Press Release

NASA Announces New Systems Engineering Award Competition

By SpaceRef Editor
November 16, 2006
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NASA today announced an opportunity for university students to work with NASA engineers to conceive, design, fabricate and test a radio-controlled aircraft capable of taking off and landing while carrying a maximum load of cargo.

Students will develop their aircraft and compete for the new NASA Systems Engineering Award as part of the Aero Design competition, made possible through a partnership between NASA’s Aeronautics Research Mission Directorate and SAE International. Students competing for the award will receive e-mail feedback from NASA engineers who will review the students’ work at two critical points during the design and development of their aircraft. “The purpose of this new award is to engage students in the systems engineering process,” explained Deborah Bazar, a project manager in the Education Division at NASA Ames Research Center, Moffett Field, Calif. “NASA wants to expose more of today’s engineering students to systems engineering concepts and practice, which is integral to industry and research in today’s world,” she added.

Each year, hundreds of engineering students compete for cash awards during SAE International’s two North American Aero Design competitions – one on the East Coast and one on the West Coast. The next Aero Design East will be held May 4-6, 2007 in Fort Worth, Texas. The next Aero Design West will be held March 23-25, 2007 in San Fernando, Calif.

Systems engineering is a logical set of grouped processes performed by multidisciplinary teams to engineer and integrate systems to ensure products meet customer needs. A systems engineering plan implements a core set of common technical processes and requirements needed to define, develop and integrate products created for an organization.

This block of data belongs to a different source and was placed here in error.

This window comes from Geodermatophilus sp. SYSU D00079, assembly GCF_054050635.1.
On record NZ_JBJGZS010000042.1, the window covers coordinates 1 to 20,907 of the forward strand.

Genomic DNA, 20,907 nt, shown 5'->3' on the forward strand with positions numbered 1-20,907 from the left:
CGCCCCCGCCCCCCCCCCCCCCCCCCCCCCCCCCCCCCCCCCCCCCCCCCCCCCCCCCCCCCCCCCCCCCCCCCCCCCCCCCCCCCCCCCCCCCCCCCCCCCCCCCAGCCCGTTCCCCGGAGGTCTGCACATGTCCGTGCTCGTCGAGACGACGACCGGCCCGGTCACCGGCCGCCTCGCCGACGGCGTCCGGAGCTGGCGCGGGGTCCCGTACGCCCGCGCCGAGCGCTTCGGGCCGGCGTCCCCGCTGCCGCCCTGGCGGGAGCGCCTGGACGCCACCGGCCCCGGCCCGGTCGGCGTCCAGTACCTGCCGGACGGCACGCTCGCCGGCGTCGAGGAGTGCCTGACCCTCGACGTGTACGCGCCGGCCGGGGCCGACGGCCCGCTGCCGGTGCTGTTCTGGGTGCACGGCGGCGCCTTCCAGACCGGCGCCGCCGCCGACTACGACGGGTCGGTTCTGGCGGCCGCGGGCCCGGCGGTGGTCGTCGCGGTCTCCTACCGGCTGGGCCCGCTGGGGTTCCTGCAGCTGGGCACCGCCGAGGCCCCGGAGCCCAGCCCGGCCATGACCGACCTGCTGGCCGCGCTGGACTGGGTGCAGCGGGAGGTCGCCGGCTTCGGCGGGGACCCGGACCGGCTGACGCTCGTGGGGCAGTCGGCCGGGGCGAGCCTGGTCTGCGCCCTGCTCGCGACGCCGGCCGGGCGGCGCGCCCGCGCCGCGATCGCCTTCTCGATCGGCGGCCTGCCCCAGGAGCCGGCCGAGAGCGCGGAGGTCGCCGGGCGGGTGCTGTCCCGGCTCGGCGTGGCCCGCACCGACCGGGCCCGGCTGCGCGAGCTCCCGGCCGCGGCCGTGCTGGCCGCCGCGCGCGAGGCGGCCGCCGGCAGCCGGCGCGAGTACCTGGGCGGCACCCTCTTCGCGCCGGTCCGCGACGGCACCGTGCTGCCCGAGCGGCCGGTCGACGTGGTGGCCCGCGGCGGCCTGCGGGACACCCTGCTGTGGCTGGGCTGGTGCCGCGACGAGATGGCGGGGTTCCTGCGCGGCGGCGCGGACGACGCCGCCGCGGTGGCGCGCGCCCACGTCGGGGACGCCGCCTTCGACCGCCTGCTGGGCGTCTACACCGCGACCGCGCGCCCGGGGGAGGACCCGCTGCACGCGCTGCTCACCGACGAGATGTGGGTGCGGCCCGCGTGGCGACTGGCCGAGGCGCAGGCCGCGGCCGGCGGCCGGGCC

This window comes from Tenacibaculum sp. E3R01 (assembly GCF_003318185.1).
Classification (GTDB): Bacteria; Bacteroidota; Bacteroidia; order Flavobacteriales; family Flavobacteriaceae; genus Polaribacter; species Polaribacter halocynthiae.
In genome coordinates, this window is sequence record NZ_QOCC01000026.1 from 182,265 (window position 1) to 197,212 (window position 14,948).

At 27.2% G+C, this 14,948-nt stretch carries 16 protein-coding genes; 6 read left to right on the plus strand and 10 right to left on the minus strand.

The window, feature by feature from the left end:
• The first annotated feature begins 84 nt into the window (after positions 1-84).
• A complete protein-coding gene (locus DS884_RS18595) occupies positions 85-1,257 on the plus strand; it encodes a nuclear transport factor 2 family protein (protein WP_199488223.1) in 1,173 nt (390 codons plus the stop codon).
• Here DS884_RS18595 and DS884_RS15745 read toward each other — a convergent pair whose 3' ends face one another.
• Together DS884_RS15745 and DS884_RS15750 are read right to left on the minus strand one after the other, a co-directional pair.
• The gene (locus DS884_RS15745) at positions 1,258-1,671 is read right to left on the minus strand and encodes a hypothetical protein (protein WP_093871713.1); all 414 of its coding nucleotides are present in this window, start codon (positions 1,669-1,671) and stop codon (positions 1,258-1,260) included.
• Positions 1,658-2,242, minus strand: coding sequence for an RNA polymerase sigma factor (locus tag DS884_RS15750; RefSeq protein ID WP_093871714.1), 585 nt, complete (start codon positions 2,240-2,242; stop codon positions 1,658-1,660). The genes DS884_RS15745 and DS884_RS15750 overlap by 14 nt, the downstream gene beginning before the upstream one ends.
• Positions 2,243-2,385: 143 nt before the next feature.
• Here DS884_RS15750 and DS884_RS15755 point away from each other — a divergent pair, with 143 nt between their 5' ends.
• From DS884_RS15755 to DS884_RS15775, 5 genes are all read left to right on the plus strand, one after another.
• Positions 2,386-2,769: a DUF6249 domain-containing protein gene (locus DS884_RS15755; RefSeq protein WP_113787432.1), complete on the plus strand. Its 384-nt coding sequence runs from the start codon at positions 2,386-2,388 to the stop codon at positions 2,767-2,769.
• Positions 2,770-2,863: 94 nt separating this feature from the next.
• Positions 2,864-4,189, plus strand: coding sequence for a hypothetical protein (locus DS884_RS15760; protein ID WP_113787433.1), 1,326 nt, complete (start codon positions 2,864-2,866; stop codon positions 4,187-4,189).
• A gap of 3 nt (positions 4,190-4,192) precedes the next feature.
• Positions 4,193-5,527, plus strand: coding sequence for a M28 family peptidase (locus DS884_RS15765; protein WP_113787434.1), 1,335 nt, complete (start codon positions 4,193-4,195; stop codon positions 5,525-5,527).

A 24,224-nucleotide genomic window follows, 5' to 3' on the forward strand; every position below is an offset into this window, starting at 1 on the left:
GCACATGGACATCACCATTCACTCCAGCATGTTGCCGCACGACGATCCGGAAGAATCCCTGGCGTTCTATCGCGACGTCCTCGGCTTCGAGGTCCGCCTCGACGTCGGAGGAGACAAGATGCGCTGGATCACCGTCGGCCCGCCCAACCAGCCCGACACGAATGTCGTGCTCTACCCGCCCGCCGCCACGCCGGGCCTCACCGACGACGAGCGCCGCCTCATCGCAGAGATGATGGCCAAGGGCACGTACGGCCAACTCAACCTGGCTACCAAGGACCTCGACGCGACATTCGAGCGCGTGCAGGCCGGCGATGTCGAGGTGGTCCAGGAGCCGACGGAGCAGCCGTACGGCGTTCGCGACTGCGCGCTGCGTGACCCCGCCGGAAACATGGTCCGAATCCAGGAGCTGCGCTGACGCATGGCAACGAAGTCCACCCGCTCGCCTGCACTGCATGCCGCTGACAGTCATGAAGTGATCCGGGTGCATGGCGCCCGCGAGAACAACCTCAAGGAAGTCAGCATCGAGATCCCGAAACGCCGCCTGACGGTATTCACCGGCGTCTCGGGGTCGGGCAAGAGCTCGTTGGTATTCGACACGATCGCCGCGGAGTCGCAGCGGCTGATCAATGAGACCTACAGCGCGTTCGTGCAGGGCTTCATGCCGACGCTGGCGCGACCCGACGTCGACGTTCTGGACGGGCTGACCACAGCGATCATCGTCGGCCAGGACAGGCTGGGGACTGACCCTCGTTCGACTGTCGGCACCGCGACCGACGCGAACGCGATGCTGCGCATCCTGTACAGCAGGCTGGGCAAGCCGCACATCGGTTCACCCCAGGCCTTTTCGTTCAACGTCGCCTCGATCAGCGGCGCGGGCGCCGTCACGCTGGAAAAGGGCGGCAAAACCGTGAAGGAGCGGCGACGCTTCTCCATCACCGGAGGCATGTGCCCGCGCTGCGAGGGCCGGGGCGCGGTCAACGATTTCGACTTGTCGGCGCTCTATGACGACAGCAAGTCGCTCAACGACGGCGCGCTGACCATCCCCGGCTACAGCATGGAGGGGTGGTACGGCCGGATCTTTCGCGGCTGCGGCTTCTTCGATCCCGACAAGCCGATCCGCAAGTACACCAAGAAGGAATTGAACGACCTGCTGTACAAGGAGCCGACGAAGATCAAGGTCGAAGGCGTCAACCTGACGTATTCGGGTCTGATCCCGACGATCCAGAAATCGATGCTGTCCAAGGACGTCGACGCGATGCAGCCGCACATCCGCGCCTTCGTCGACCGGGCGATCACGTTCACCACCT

Systems engineering processes build upon and apply best practices and lessons learned from NASA, as well as other government agencies, academia, trade associations and industry, to clearly delineate a successful model to complete comprehensive technical work, reduce program and technical risk and improve mission success.

With this competition, NASA continues its tradition of investing in the nation’s education programs. The competition directly ties into the agency’s major education goal of strengthening NASA and the nation’s future workforce. Through this and the agency’s other college and university programs, NASA will identify and develop the critical skills and capabilities needed to support its long-term aeronautics requirements.

SAE International has more than 90,000 members who share information and exchange ideas for advancing the engineering of mobility systems used in designing, building, maintaining, and operating self-propelled vehicles for use on land or sea, in air or space.

For more information about the new NASA Systems Engineering Award, visit:

For more information about SAE International’s education programs, visit:

For information about NASA education programs, visit:

SpaceRef staff editor.